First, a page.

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How to predict pediatric post-concussion symptoms

Date:
March 8, 2016
Source:
Children's Hospital of Eastern Ontario Research Institute
Summary:
A new study based on the largest prospective cohort of children with concussion in the world introduces a validated clinical prediction score that will help health providers and researchers to predict the duration of pediatric concussion symptoms.
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A new study based on the largest prospective cohort of children with concussion in the world published in the Journal of the American Medical Association (JAMA). The study introduces a validated clinical prediction score that will help health providers and researchers to predict the duration of pediatric concussion symptoms.

"For the first time, clinicians and researchers alike can determine a child's level of risk for persistent post-concussion symptoms," said Dr. Roger Zemek, lead author, scientist at the Children's Hospital of Eastern Ontario (CHEO) and associate professor at the University of Ottawa. "Every concussion is unique; much like every child. It is important to set realistic expectations for recovery."

Concussion is a serious public health problem with children and adolescents enduring the greatest incidence. One-third of them experience ongoing physical symptoms (e.g., headache or dizziness), cognitive symptoms (e.g., difficulty concentrating or feeling in a fog), emotional symptoms or behavioral symptoms beyond one month, known as persistent post-concussion symptoms (PPCS). Consequences may include missed school, depressed mood, loss of social and physical activities, and lower quality of life.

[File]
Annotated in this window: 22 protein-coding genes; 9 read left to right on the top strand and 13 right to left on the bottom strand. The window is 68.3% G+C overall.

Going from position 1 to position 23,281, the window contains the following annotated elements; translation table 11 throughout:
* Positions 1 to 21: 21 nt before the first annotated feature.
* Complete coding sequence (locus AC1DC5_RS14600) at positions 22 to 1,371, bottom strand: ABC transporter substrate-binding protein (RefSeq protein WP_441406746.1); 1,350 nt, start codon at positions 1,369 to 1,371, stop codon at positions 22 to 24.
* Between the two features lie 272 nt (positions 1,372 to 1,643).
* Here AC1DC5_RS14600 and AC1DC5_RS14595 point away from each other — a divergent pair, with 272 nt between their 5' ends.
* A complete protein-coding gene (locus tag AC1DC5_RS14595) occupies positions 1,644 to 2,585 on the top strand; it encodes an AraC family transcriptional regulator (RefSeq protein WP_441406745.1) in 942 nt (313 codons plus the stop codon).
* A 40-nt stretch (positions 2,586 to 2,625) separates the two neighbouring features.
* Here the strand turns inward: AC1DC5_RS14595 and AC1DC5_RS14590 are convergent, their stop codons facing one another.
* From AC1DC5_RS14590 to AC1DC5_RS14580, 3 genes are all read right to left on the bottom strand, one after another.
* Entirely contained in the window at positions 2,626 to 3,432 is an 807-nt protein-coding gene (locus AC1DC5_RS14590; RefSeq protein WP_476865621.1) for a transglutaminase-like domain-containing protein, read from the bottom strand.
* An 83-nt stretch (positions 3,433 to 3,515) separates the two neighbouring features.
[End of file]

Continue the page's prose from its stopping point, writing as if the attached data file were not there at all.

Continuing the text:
The 5P study: Predicting and Preventing Post-concussive Problems in Pediatrics, led at CHEO and including nine pediatric emergency departments across Canada, enrolled over 3,000 children. All participants were aged 5-18 years old and evaluated within the first 48-hours after head injury (with most patients presenting within 3 hours of their injury).

Experts from across Canada and the United States developed a PPCS risk score that when applied to a child within 48-hours of their head injury, was proven to be significantly better than the child's physician was at predicting future PPCS. The score incorporates nine clinical variables containing information from demographics, history, initial symptoms, cognitive complaints, and a physical examination.

The 5P study unveiled a number of findings. For instance, while boys sustained more concussions, girls had twice the odds of boys for having symptoms last at least one month. In addition, older children and teens have a higher risk of PPCS than children under 8 years old do.

"By predicting high or low risk of post-concussion symptoms, we can be more efficient in arranging follow-up. Those at low risk may not need specialty referral, whereas those at high risk could be prioritized for early follow-up with concussion specialists," said Dr. Zemek. "This study will be a cornerstone for future concussion treatment; researchers now have the ability to target high risk children for novel interventions with the goal of preventing PPCS."


Story Source:

Materials provided by Children's Hospital of Eastern Ontario Research Institute. Note: Content may be edited for style and length.


Journal Reference:

  1. Roger Zemek, MD et al. Clinical Risk Score for Persistent Postconcussion Symptoms Among Children With Acute Concussion in the ED. JAMA, March 2016 DOI: 10.1001/jama.2016.1203

Cite This Page:

Children's Hospital of Eastern Ontario Research Institute. "How to predict pediatric post-concussion symptoms." ScienceDaily. ScienceDaily, 8 March 2016. <www.sciencedaily.com/releases/2016/03/160308134746.htm>.
Children's Hospital of Eastern Ontario Research Institute. (2016, March 8). How to predict pediatric post-concussion symptoms. ScienceDaily. Retrieved May 23, 2017 from www.sciencedaily.com/releases/2016/03/160308134746.htm
Children's Hospital of Eastern Ontario Research Institute. "How to predict pediatric post-concussion symptoms." ScienceDaily. www.sciencedaily.com/releases/2016/03/160308134746.htm (accessed May 23, 2017).

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